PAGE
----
That's seems to me like a system that is absolutely setting you up to not only fail, but also create a sense that you are inadequate (your'e not) or that you are failing nursing (utter hogwash), which will lead to rapid burnout at best and perhaps even a pervasive state of anxiety or depression.

    I agree with the previous poster; if there is any way you can relocate or pull a long commute, I can promise you it is worth it. Even if it is only to get the much-discussed one year of experience under your belt you may need to move closer to home.

    Trust me, I know long commutes. For a variety of unchangeable reasons, I really needed to take a job (that I love) that is a TWO HOUR one way commute. That's all interstate driving. It's 110 miles, to be exact. Yup. A FOUR HOUR round trip. 3-4 days a week.

    But it was completely not financially or personally possible for me to relocate. And for somewhat complicated reasons, this job was something I really needed to take for the betterment of my life at this moment.

    My point is "where there is a will, there is a way." You are going to have to get creative and think outside the box. Some hospitals offer sign on bonuses WITH a very hefty relocation allowance (I've gotten a $15k relocation allowance before with a $10k sign on). That finances a move NICELY.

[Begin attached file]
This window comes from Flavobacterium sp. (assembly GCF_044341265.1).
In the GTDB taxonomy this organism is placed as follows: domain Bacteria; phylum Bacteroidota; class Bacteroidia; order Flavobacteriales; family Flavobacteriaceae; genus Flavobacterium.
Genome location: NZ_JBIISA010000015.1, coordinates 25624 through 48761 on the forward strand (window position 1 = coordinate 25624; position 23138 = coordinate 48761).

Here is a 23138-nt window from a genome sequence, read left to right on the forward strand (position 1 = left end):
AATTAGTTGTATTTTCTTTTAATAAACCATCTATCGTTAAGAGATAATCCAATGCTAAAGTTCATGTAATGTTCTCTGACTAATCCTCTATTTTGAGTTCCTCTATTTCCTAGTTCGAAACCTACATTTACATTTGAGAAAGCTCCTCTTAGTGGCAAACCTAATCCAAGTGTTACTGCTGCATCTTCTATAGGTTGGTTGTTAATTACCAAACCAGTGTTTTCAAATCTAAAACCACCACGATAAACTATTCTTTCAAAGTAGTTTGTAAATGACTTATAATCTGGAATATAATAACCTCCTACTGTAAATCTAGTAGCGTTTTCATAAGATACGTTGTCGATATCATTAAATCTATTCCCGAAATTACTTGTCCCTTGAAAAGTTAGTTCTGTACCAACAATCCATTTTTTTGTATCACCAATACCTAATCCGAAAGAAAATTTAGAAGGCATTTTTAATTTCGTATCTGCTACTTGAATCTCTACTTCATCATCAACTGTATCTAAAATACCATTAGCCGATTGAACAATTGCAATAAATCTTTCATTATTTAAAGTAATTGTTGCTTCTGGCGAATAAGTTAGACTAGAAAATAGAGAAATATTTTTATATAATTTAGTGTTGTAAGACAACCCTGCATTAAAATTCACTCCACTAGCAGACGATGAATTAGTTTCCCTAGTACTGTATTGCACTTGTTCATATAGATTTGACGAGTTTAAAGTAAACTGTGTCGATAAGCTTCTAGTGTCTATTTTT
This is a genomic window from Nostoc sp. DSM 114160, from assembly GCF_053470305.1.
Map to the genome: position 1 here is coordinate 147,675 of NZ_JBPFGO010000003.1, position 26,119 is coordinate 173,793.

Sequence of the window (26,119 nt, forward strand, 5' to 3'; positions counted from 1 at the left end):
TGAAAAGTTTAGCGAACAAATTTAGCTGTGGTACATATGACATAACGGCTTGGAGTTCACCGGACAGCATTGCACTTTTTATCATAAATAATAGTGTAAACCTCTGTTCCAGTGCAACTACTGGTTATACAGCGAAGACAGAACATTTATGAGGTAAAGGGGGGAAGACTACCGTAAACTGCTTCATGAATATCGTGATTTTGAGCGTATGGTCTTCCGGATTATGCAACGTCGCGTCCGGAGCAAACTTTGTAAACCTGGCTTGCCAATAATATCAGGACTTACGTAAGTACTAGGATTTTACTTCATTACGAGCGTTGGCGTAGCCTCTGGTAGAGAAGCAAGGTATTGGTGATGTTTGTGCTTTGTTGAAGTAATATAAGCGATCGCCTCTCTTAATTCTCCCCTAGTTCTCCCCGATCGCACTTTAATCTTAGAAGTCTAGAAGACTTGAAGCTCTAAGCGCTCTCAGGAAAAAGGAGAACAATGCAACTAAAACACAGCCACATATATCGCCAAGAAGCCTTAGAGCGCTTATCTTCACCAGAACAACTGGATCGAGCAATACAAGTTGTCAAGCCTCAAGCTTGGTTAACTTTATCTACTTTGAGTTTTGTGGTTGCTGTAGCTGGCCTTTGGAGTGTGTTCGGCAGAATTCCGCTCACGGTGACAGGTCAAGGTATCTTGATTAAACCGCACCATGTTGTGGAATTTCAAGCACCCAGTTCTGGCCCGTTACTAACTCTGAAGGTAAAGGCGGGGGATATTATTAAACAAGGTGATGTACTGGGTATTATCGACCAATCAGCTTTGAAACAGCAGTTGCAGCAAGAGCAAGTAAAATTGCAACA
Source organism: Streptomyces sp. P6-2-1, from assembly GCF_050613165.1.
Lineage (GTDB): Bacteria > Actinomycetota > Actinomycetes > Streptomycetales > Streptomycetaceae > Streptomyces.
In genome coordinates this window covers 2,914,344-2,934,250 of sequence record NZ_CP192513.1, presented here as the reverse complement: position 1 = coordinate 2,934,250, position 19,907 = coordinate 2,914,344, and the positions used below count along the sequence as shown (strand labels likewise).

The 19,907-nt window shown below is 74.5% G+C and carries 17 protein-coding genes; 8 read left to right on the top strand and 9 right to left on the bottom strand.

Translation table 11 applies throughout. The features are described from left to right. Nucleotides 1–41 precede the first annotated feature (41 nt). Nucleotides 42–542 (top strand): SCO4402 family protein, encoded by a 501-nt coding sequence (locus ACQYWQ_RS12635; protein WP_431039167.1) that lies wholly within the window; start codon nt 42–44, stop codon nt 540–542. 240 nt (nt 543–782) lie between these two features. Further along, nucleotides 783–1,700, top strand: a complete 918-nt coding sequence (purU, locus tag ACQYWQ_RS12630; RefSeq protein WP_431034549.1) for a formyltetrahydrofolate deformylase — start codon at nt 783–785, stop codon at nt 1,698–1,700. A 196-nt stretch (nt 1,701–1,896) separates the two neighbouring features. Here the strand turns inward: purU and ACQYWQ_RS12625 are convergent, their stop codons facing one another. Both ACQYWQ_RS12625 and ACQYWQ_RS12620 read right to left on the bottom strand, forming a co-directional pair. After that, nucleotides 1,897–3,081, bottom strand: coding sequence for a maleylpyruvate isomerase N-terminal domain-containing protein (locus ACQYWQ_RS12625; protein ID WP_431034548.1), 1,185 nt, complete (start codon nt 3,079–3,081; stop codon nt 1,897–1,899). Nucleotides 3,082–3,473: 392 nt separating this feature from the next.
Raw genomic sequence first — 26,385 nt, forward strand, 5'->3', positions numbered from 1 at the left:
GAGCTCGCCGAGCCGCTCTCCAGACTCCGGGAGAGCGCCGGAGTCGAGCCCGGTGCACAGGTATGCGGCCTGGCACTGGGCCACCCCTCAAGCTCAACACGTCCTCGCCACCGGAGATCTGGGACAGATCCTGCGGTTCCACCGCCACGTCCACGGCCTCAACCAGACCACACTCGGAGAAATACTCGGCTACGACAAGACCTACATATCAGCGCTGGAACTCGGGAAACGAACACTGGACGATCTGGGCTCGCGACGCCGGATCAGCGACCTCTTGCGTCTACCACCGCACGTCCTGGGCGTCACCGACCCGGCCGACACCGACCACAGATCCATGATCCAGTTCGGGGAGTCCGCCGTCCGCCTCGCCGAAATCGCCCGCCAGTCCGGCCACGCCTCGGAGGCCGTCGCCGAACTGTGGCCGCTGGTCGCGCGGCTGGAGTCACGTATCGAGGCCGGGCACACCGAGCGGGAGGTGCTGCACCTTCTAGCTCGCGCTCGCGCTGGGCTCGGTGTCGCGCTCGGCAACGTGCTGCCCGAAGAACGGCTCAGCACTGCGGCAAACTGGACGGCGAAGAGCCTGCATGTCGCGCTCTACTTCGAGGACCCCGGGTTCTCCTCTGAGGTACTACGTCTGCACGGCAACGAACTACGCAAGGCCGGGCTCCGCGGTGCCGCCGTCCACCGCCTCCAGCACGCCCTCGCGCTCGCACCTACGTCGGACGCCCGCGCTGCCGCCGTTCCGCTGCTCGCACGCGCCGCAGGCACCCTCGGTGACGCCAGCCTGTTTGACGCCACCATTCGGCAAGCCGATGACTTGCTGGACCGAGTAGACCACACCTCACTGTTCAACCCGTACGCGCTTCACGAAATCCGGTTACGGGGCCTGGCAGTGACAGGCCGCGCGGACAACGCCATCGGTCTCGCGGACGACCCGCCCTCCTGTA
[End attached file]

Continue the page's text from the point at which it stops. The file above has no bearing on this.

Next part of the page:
Maybe go someplace you have always wanted to see...explore the West, live by a beach, work by the Rockies if you love skiing or the outdoors, pick an awesome metropolitan area if the urban vibe rings your bell. Talk about a memorable year!

    Personal reasons keeping you at home (like me)? Then I encourage you to think hard about a hospital job that may have an unpleasant commute. Again, you can manage a lot of things for a single year.

    I hate my commute but love my unit so much, I can't imagine risking a switch for the sake of a better drive. I may spend 4 hours in my car, but I have to spend 8-16 hours on my unit; I'd rather be happy for 16 hours and slightly irritated for 4 than spend 16 hours miserable at work in exchange for a pleasant 30 minute commute. But that's just me.

    Good luck in your choice!!
  5. by   not.done.yet
    I agree that you are in a very poor situation that would challenge even the most experienced nurse. Moving would be an excellent option. Give it some serious thought.
  6. by   bankssarn
    OP, this was my experience as a brand new RN. I was working as a QMA in a nursing home, so I continued working there as a RN. I had, on average, 35-40 residents/patients. Most were diabetics and/or required tube feedings. We also had several bariatric patients. And my nursing assistants vanished most of the time, so I felt like I was running the floor by myself. Let me just say that I understand just how you're feeling, and you are not incompetent. Your facility is expecting the impossible from you, and anyone that says otherwise is cutting corners (I have experienced this, personally). A previous poster mentioned possibly relocating... is this a possibility? I live in Northern Indiana and we have literally hundreds of RN positions open, many even offer sign-on bonuses. I wish you the best in your nursing career, and hope you can find something that works for you.